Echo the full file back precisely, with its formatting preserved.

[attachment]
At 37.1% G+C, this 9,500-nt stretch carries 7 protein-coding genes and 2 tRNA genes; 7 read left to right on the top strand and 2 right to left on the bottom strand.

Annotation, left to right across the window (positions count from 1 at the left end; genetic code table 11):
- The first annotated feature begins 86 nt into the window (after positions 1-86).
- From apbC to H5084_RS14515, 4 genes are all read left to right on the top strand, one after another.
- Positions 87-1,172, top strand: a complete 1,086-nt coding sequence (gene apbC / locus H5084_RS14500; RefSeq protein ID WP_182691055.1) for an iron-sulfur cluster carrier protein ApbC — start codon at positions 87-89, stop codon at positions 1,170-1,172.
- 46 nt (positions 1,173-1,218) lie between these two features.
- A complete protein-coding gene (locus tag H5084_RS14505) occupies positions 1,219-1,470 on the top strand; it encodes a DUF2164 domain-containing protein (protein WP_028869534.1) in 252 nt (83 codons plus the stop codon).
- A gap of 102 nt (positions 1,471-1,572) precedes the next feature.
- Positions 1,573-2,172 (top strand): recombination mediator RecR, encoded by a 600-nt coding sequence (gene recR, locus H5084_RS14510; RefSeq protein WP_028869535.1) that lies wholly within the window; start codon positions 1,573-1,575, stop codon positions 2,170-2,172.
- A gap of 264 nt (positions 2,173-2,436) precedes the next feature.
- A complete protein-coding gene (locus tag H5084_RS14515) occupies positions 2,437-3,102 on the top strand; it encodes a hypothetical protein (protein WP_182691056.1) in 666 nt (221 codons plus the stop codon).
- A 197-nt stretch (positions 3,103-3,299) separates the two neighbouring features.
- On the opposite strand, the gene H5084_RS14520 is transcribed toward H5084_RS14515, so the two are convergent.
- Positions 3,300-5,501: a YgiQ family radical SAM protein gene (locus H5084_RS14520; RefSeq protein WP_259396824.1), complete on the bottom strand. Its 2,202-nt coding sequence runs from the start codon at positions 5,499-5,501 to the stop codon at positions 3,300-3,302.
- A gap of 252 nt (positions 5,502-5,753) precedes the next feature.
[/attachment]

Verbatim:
At 37.1% G+C, this 9,500-nt stretch carries 7 protein-coding genes and 2 tRNA genes; 7 read left to right on the top strand and 2 right to left on the bottom strand.

Annotation, left to right across the window (positions count from 1 at the left end; genetic code table 11):
- The first annotated feature begins 86 nt into the window (after positions 1-86).
- From apbC to H5084_RS14515, 4 genes are all read left to right on the top strand, one after another.
- Positions 87-1,172, top strand: a complete 1,086-nt coding sequence (gene apbC / locus H5084_RS14500; RefSeq protein ID WP_182691055.1) for an iron-sulfur cluster carrier protein ApbC — start codon at positions 87-89, stop codon at positions 1,170-1,172.
- 46 nt (positions 1,173-1,218) lie between these two features.
- A complete protein-coding gene (locus tag H5084_RS14505) occupies positions 1,219-1,470 on the top strand; it encodes a DUF2164 domain-containing protein (protein WP_028869534.1) in 252 nt (83 codons plus the stop codon).
- A gap of 102 nt (positions 1,471-1,572) precedes the next feature.
- Positions 1,573-2,172 (top strand): recombination mediator RecR, encoded by a 600-nt coding sequence (gene recR, locus H5084_RS14510; RefSeq protein WP_028869535.1) that lies wholly within the window; start codon positions 1,573-1,575, stop codon positions 2,170-2,172.
- A gap of 264 nt (positions 2,173-2,436) precedes the next feature.
- A complete protein-coding gene (locus tag H5084_RS14515) occupies positions 2,437-3,102 on the top strand; it encodes a hypothetical protein (protein WP_182691056.1) in 666 nt (221 codons plus the stop codon).
- A 197-nt stretch (positions 3,103-3,299) separates the two neighbouring features.
- On the opposite strand, the gene H5084_RS14520 is transcribed toward H5084_RS14515, so the two are convergent.
- Positions 3,300-5,501: a YgiQ family radical SAM protein gene (locus H5084_RS14520; RefSeq protein WP_259396824.1), complete on the bottom strand. Its 2,202-nt coding sequence runs from the start codon at positions 5,499-5,501 to the stop codon at positions 3,300-3,302.
- A gap of 252 nt (positions 5,502-5,753) precedes the next feature.